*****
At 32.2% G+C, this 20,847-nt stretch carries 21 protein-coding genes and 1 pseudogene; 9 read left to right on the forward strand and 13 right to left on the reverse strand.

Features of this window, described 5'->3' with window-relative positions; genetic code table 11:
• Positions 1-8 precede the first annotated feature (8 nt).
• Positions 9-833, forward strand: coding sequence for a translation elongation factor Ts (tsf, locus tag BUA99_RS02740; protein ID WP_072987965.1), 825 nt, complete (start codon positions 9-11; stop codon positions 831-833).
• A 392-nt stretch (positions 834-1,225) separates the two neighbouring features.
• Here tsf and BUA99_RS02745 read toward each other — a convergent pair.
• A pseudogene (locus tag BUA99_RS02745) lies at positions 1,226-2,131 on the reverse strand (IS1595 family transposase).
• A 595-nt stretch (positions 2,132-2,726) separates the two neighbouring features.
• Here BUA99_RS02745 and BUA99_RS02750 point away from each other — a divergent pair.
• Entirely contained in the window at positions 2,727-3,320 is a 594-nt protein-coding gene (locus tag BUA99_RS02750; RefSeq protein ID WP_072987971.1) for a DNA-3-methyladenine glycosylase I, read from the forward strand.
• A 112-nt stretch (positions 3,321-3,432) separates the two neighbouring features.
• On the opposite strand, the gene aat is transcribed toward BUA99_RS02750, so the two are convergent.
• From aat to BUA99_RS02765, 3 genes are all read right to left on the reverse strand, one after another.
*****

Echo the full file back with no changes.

At 32.2% G+C, this 20,847-nt stretch carries 21 protein-coding genes and 1 pseudogene; 9 read left to right on the forward strand and 13 right to left on the reverse strand.

Features of this window, described 5'->3' with window-relative positions; genetic code table 11:
• Positions 1-8 precede the first annotated feature (8 nt).
• Positions 9-833, forward strand: coding sequence for a translation elongation factor Ts (tsf, locus tag BUA99_RS02740; protein ID WP_072987965.1), 825 nt, complete (start codon positions 9-11; stop codon positions 831-833).
• A 392-nt stretch (positions 834-1,225) separates the two neighbouring features.
• Here tsf and BUA99_RS02745 read toward each other — a convergent pair.
• A pseudogene (locus tag BUA99_RS02745) lies at positions 1,226-2,131 on the reverse strand (IS1595 family transposase).
• A 595-nt stretch (positions 2,132-2,726) separates the two neighbouring features.
• Here BUA99_RS02745 and BUA99_RS02750 point away from each other — a divergent pair.
• Entirely contained in the window at positions 2,727-3,320 is a 594-nt protein-coding gene (locus tag BUA99_RS02750; RefSeq protein ID WP_072987971.1) for a DNA-3-methyladenine glycosylase I, read from the forward strand.
• A 112-nt stretch (positions 3,321-3,432) separates the two neighbouring features.
• On the opposite strand, the gene aat is transcribed toward BUA99_RS02750, so the two are convergent.
• From aat to BUA99_RS02765, 3 genes are all read right to left on the reverse strand, one after another.